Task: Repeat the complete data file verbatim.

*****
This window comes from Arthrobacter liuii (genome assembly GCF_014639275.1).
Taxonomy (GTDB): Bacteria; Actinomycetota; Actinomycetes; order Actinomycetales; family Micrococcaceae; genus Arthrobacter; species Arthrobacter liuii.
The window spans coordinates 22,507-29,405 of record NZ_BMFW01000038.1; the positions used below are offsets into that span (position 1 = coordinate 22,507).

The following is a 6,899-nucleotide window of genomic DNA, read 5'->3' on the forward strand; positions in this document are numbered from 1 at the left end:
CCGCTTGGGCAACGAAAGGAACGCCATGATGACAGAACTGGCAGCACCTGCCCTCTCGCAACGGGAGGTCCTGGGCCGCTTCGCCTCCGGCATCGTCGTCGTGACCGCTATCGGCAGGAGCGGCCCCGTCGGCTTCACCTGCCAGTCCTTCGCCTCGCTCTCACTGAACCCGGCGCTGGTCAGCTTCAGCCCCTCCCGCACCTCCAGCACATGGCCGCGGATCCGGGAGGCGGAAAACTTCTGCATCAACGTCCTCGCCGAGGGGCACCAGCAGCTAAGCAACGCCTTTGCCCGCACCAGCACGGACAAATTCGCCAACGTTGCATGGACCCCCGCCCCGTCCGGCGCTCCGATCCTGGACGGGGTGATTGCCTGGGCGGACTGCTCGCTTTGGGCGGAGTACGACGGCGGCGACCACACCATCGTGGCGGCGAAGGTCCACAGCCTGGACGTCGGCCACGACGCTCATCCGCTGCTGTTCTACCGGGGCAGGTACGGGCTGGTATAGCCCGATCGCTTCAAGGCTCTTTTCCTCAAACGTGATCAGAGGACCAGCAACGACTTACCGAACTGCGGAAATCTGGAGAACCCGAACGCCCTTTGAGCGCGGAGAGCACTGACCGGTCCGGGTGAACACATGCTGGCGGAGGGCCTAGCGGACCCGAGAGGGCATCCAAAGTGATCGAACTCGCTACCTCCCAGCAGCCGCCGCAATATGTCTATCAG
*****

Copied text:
This window comes from Arthrobacter liuii (genome assembly GCF_014639275.1).
Taxonomy (GTDB): Bacteria; Actinomycetota; Actinomycetes; order Actinomycetales; family Micrococcaceae; genus Arthrobacter; species Arthrobacter liuii.
The window spans coordinates 22,507-29,405 of record NZ_BMFW01000038.1; the positions used below are offsets into that span (position 1 = coordinate 22,507).

The following is a 6,899-nucleotide window of genomic DNA, read 5'->3' on the forward strand; positions in this document are numbered from 1 at the left end:
CCGCTTGGGCAACGAAAGGAACGCCATGATGACAGAACTGGCAGCACCTGCCCTCTCGCAACGGGAGGTCCTGGGCCGCTTCGCCTCCGGCATCGTCGTCGTGACCGCTATCGGCAGGAGCGGCCCCGTCGGCTTCACCTGCCAGTCCTTCGCCTCGCTCTCACTGAACCCGGCGCTGGTCAGCTTCAGCCCCTCCCGCACCTCCAGCACATGGCCGCGGATCCGGGAGGCGGAAAACTTCTGCATCAACGTCCTCGCCGAGGGGCACCAGCAGCTAAGCAACGCCTTTGCCCGCACCAGCACGGACAAATTCGCCAACGTTGCATGGACCCCCGCCCCGTCCGGCGCTCCGATCCTGGACGGGGTGATTGCCTGGGCGGACTGCTCGCTTTGGGCGGAGTACGACGGCGGCGACCACACCATCGTGGCGGCGAAGGTCCACAGCCTGGACGTCGGCCACGACGCTCATCCGCTGCTGTTCTACCGGGGCAGGTACGGGCTGGTATAGCCCGATCGCTTCAAGGCTCTTTTCCTCAAACGTGATCAGAGGACCAGCAACGACTTACCGAACTGCGGAAATCTGGAGAACCCGAACGCCCTTTGAGCGCGGAGAGCACTGACCGGTCCGGGTGAACACATGCTGGCGGAGGGCCTAGCGGACCCGAGAGGGCATCCAAAGTGATCGAACTCGCTACCTCCCAGCAGCCGCCGCAATATGTCTATCAG